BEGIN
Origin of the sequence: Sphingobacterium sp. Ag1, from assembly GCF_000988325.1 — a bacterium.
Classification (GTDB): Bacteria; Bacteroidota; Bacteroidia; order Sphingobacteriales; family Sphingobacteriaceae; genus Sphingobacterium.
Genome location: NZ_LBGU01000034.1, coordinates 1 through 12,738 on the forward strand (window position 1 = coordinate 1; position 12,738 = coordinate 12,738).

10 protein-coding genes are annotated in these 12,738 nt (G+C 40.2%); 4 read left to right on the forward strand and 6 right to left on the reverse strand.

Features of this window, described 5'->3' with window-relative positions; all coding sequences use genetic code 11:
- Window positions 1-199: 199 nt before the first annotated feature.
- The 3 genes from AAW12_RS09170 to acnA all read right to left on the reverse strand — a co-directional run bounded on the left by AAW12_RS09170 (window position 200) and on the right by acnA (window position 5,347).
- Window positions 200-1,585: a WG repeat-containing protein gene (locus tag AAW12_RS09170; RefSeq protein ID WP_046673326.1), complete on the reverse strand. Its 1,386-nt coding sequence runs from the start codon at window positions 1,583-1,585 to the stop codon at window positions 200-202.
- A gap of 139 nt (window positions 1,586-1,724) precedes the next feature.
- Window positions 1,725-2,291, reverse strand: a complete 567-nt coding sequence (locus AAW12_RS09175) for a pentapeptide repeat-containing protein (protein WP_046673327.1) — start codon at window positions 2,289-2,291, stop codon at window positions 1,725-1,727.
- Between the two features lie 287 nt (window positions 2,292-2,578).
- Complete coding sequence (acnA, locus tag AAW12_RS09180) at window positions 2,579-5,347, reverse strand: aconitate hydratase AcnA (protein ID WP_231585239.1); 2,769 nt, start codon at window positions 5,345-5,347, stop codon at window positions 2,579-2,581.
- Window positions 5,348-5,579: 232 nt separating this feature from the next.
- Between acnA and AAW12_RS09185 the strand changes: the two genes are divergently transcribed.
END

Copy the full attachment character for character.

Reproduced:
Origin of the sequence: Sphingobacterium sp. Ag1, from assembly GCF_000988325.1 — a bacterium.
Classification (GTDB): Bacteria; Bacteroidota; Bacteroidia; order Sphingobacteriales; family Sphingobacteriaceae; genus Sphingobacterium.
Genome location: NZ_LBGU01000034.1, coordinates 1 through 12,738 on the forward strand (window position 1 = coordinate 1; position 12,738 = coordinate 12,738).

10 protein-coding genes are annotated in these 12,738 nt (G+C 40.2%); 4 read left to right on the forward strand and 6 right to left on the reverse strand.

Features of this window, described 5'->3' with window-relative positions; all coding sequences use genetic code 11:
- Window positions 1-199: 199 nt before the first annotated feature.
- The 3 genes from AAW12_RS09170 to acnA all read right to left on the reverse strand — a co-directional run bounded on the left by AAW12_RS09170 (window position 200) and on the right by acnA (window position 5,347).
- Window positions 200-1,585: a WG repeat-containing protein gene (locus tag AAW12_RS09170; RefSeq protein ID WP_046673326.1), complete on the reverse strand. Its 1,386-nt coding sequence runs from the start codon at window positions 1,583-1,585 to the stop codon at window positions 200-202.
- A gap of 139 nt (window positions 1,586-1,724) precedes the next feature.
- Window positions 1,725-2,291, reverse strand: a complete 567-nt coding sequence (locus AAW12_RS09175) for a pentapeptide repeat-containing protein (protein WP_046673327.1) — start codon at window positions 2,289-2,291, stop codon at window positions 1,725-1,727.
- Between the two features lie 287 nt (window positions 2,292-2,578).
- Complete coding sequence (acnA, locus tag AAW12_RS09180) at window positions 2,579-5,347, reverse strand: aconitate hydratase AcnA (protein ID WP_231585239.1); 2,769 nt, start codon at window positions 5,345-5,347, stop codon at window positions 2,579-2,581.
- Window positions 5,348-5,579: 232 nt separating this feature from the next.
- Between acnA and AAW12_RS09185 the strand changes: the two genes are divergently transcribed.